Alabama Sorority Bid Video Faces Backlash for Being Overwhelmingly White and Blonde
A University of Alabama sorority's recruitment video has gone viral and landed the Greek organization in hot water.
Alpha Phi's Bid Day video is notably short on information about the sorority's extracurricular activities, philanthropy or even its role on campus.
Instead, it's essentially a montage of attractive white girls in short dresses and swimsuits dancing, posing and making flirtatious overtures toward the camera.
It's even got a gratuitous, slow-motion pan over the girls' short shorts as they pay homage to the college's football stadium.
The video quickly attracted criticism, with some saying it markets the sorority as a lifestyle in which only looks are celebrated, in addition to its embrace of stereotypical notions of femininity and its notable lack of anything approaching diversity.
"It's a parade of white girls and blonde hair dye, coordinated clothing, bikinis and Daisy Dukes, glitter and kisses, bouncing bodies, euphoric hand-holding and hugging, gratuitous booty shots and matching aviator sunglasses," writes AL.com's A.L. Bailey. "It's all so racially and aesthetically homogeneous and forced, so hyper-feminine, so reductive and objectifying, so Stepford Wives: College Edition. It's all so... unempowering."
Bailey adds, "They're selling themselves on looks alone, as a commodity. Sadly, commodities don't tend to command much respect."
A University of Alabama spokeswoman also criticized the video.
"This video is not reflective of UA's expectations for student organizations to be responsible digital citizens. It is important for student organizations to remember what is posted on social media makes a difference, today and tomorrow, on how they are viewed and perceived," associate vice president for university relations Deborah Lane said in a statement released to Fox 6 WBRC.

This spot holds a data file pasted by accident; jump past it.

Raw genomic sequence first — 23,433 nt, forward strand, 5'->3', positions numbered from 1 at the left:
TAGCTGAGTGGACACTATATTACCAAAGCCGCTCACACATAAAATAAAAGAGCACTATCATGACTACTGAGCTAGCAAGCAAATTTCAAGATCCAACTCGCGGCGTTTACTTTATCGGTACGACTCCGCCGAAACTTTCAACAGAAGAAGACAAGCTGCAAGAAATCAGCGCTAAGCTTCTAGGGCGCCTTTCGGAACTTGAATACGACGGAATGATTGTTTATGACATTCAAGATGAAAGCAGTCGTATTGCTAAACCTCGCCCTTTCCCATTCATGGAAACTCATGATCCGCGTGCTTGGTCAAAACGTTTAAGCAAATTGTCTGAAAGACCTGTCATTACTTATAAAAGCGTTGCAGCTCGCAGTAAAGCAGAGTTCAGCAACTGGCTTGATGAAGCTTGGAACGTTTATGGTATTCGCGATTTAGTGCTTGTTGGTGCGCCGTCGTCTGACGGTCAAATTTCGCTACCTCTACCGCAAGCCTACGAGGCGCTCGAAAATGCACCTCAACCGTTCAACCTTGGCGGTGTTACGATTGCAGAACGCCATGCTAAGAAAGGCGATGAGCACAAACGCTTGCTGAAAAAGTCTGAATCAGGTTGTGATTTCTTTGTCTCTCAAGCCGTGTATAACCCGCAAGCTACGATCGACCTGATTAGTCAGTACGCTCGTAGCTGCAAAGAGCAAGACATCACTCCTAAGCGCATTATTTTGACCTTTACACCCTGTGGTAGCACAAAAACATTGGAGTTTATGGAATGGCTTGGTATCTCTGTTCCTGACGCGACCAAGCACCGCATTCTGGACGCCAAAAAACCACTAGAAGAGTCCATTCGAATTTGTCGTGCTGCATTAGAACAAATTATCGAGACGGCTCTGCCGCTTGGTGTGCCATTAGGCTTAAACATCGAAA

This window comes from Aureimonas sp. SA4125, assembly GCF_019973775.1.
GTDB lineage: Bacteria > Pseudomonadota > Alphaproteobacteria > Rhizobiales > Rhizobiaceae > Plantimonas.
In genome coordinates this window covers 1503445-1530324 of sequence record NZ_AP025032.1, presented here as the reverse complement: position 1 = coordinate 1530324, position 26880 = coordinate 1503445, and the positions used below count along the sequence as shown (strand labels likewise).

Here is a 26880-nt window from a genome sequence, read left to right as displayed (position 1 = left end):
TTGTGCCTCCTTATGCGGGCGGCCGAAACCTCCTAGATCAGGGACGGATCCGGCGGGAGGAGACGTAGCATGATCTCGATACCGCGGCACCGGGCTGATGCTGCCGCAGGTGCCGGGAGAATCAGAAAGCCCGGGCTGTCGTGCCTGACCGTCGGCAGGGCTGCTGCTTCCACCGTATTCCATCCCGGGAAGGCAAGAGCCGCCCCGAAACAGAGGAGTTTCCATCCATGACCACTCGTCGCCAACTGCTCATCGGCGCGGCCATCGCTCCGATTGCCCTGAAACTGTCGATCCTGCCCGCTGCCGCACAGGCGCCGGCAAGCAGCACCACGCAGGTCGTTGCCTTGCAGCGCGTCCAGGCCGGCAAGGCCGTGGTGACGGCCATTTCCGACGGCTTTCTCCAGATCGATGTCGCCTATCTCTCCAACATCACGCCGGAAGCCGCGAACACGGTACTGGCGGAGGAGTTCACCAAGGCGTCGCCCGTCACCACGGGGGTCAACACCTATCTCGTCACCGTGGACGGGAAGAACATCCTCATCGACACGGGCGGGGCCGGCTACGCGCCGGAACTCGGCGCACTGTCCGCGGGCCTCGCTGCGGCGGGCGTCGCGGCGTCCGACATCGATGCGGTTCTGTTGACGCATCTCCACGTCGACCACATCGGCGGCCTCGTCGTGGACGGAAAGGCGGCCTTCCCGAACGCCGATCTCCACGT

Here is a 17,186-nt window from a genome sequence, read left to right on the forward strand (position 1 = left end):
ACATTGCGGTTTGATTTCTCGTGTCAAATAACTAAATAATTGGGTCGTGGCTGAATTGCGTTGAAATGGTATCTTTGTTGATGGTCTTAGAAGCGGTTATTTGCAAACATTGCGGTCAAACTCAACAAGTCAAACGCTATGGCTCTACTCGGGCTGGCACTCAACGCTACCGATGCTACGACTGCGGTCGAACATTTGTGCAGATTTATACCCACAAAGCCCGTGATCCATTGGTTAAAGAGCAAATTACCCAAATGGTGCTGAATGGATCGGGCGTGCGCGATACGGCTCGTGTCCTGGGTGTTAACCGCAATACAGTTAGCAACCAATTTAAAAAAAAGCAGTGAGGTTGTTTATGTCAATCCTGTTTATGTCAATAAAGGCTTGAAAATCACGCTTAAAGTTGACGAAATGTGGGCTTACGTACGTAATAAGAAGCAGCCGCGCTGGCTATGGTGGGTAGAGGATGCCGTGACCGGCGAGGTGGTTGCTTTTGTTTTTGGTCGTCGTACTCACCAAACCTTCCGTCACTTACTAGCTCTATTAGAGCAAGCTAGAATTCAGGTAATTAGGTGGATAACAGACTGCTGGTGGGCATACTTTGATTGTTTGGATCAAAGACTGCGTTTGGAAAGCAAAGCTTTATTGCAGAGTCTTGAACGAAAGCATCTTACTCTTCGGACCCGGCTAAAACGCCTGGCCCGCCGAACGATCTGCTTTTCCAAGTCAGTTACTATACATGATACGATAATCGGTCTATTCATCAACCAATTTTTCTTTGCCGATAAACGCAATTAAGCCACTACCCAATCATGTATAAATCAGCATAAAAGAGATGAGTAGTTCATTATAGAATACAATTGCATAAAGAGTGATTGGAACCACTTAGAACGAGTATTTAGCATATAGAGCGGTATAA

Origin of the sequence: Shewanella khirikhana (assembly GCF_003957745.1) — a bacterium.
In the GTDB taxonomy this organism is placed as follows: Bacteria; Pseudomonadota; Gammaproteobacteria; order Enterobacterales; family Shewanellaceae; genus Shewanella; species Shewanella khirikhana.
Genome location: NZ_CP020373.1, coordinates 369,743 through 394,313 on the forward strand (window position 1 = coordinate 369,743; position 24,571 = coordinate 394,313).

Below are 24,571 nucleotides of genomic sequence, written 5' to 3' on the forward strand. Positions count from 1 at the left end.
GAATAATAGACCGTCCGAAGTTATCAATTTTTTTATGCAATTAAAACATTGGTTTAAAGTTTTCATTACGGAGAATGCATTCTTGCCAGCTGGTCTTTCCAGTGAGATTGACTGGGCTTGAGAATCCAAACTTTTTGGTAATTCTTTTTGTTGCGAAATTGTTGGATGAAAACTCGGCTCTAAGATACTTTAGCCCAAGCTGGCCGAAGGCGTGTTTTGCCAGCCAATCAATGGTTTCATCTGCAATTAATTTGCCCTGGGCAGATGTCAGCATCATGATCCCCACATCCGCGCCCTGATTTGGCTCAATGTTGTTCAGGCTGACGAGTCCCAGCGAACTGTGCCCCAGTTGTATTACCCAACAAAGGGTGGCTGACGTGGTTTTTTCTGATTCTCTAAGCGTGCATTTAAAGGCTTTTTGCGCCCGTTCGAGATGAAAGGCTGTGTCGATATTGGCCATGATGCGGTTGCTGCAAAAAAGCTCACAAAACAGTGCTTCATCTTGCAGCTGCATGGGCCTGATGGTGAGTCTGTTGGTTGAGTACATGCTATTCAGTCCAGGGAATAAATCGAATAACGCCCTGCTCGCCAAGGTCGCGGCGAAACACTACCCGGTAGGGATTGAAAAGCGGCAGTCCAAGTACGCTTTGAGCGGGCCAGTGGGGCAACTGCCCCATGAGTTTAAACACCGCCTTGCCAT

After an online backlash and articles featuring the video on major sites like the Daily Mail, Jezebel reports the sorority has deleted the video from their YouTube page and set their social media profiles to private or deleted them. The video, however, is still live on other YouTube accounts.
On Twitter, some social media users expressed disgust over the footage.
Others were skeptical the video was indicative of anything.
According to AL.com, more than 2,400 women were a part of the 2015 rush process at the University of Alabama, and 2,261 women were added to the campus' 18 sororities. Though the university will not announce exact figures for "safety" reasons, a representative said 214 minority women accepted bids this year.
Fraternities and Greek culture on campus in general have come under attack in recent years. A number of high-profile incidents involving racist Christmas cards, offensive chants, alcohol abuse and a well-documented connection between fraternities and campus rapes have all contributed to growing concern about the role of fraternities and sororities, as well as a discussion of whether they are socially beneficial to colleges and universities.
Watch the video below: